Doctoral Candidate, Department of Leadership, Policy, and Organizations
Program: K-12 Educational Leadership and Policy (ELP)
Admission year: 2013
Emily Kern is a doctoral candidate in the department of Leadership, Policy, and Organizations at Peabody College, Vanderbilt University, specializing in K-12 Education Policy Studies with a minor in Quantitative Methods.
Emily received both a Bachelor’s degree (Psychology) and a Master of Arts in Teaching (Grade 3-8 Math) from Willamette University (Salem, OR). She then spent five years teaching middle school math—four years at a low-performing Title I school in Texas and one year at a high-performing school in New Hampshire—and another four years as a school-based Instructional Coach in Texas. In addition, Emily served as a district curriculum writer, provided professional development to teachers and instructional coaches, mentored new teachers, and reviewed textbooks for publishers.
Emily’s time in the public school system highly influences her research interests, which include district and school accountability policies, improving mathematics education at scale, and opportunity gaps for traditional disadvantaged groups. Her dissertation focuses on the ways that schools respond to the incentives of school accountability systems, including the unintended consequences related to how school ratings are determined. Dr. Dale Ballou serves as her dissertation committee chair.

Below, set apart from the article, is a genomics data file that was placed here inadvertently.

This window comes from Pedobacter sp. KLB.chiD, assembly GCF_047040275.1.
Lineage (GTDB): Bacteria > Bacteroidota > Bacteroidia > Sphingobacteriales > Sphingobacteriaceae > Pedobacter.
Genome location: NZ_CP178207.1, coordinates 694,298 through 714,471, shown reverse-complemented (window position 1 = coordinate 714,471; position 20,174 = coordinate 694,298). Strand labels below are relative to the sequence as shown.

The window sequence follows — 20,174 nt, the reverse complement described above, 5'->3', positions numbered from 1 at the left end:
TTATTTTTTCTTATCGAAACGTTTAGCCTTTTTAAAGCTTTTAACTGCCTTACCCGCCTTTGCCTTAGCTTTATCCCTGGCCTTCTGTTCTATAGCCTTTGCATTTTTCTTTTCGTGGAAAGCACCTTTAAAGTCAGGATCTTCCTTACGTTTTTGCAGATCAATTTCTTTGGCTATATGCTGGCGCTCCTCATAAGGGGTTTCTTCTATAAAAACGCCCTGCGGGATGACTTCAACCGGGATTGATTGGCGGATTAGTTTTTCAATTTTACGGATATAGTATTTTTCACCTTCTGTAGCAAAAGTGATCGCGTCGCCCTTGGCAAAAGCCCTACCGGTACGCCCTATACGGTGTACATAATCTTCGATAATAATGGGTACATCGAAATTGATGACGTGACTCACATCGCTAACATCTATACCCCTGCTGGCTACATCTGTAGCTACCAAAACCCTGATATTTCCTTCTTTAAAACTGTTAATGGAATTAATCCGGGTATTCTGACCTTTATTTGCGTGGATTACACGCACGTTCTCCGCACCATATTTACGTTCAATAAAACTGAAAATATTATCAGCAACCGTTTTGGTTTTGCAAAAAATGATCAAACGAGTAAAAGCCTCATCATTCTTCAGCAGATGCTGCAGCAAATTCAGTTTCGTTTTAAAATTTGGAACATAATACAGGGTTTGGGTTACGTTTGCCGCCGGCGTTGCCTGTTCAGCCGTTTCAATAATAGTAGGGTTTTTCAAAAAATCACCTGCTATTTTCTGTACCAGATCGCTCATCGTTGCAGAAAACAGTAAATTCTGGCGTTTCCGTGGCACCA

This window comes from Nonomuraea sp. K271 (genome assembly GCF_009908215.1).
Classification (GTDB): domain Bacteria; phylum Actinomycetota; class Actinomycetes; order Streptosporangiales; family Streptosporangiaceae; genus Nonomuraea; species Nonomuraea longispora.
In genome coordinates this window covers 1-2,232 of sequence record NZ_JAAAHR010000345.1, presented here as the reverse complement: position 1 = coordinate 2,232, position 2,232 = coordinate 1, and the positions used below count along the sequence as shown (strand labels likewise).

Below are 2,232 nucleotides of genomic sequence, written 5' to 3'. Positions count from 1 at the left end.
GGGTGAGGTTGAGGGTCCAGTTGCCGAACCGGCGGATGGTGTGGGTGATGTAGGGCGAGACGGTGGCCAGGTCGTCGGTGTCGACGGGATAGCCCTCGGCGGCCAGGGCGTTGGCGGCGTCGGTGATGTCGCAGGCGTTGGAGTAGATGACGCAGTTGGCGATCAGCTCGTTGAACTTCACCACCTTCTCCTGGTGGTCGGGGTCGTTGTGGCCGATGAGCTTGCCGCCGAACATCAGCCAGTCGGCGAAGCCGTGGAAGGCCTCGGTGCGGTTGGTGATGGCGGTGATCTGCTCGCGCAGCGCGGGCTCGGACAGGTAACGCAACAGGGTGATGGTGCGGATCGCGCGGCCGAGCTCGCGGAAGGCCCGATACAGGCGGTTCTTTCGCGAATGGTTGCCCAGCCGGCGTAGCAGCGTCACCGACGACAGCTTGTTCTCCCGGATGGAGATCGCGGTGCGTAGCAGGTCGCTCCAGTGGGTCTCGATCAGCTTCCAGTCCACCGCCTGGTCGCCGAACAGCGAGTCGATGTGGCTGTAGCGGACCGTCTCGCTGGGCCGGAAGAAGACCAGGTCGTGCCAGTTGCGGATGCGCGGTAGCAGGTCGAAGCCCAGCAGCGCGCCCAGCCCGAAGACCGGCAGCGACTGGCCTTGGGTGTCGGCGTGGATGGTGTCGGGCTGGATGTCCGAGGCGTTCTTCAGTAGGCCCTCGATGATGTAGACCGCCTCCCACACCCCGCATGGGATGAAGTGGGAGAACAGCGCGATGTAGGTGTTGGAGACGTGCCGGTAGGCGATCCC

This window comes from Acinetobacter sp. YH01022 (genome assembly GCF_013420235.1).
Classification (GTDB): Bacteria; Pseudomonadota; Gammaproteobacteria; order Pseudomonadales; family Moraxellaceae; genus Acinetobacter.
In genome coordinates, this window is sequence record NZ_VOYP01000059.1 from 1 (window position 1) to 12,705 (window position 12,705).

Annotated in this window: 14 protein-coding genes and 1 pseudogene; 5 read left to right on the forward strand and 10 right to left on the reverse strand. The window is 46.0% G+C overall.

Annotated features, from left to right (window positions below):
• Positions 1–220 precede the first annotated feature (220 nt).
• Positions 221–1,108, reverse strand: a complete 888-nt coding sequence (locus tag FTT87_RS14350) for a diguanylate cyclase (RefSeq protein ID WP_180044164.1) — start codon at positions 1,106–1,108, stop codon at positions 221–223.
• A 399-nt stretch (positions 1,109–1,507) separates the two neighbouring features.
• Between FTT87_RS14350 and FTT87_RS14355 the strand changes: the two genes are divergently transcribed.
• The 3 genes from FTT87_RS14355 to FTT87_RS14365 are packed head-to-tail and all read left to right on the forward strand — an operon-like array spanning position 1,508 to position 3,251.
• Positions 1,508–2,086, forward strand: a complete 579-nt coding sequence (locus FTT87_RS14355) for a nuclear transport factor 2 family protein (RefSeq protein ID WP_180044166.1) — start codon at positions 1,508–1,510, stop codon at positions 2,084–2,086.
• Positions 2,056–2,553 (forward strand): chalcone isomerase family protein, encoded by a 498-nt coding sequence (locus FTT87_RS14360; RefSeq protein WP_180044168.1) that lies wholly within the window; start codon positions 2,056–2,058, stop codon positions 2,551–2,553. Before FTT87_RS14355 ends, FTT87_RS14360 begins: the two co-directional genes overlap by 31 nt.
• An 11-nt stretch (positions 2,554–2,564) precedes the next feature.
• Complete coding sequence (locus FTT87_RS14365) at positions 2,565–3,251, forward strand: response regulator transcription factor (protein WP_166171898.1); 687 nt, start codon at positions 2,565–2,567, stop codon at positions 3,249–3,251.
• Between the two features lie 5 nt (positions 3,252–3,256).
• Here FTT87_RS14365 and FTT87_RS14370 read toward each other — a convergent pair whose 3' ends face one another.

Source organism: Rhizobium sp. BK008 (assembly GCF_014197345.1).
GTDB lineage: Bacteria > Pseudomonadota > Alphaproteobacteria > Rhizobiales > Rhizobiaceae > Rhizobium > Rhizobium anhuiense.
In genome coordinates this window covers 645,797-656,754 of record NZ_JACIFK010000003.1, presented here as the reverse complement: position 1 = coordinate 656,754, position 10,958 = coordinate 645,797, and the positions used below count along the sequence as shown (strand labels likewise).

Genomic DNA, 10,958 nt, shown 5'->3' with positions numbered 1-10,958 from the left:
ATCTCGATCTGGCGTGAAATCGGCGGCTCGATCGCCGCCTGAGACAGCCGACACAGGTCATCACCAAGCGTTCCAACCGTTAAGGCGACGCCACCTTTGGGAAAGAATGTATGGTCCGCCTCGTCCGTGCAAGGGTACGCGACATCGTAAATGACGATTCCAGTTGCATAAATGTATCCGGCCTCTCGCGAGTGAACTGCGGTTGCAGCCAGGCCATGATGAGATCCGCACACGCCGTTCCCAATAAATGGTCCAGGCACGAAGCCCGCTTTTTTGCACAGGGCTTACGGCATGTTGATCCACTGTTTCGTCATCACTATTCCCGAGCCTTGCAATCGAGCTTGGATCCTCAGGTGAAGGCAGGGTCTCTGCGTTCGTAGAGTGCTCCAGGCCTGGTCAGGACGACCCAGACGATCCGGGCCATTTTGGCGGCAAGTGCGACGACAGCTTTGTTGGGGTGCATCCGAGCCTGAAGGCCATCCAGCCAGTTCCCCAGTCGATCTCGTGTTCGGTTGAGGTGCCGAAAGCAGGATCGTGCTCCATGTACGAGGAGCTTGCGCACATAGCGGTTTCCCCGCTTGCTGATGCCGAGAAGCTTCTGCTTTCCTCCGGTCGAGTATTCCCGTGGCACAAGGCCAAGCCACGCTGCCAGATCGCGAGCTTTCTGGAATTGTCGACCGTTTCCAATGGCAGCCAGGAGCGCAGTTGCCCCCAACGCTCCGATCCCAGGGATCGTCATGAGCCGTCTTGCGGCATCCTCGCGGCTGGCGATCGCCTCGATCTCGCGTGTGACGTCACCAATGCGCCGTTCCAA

During her time at Vanderbilt, Emily has worked both as a research assistant for several studies and as the instructor of record for the undergraduate course Public Policy. She did both quantitative and qualitative work for Dr. Paul Cobb and Dr. Thomas Smith on the longitudinal “Middle School Mathematics and the Institutional Setting of Teaching” (MIST) project, which worked with districts to support the improvement of math instruction at scale. In addition, she spearheaded a quantitative comparative analysis of math instruction between classrooms in urban districts in the U.S. and China (MIST-China). Emily has also collaborated with Dr. Jason Grissom to assess the relationship between a racially representative educator workforce and minority student education outcomes and to examine how principals in urban schools spend their time.
Upon completing her doctorate, Emily intends to work as a researcher and teaching faculty member.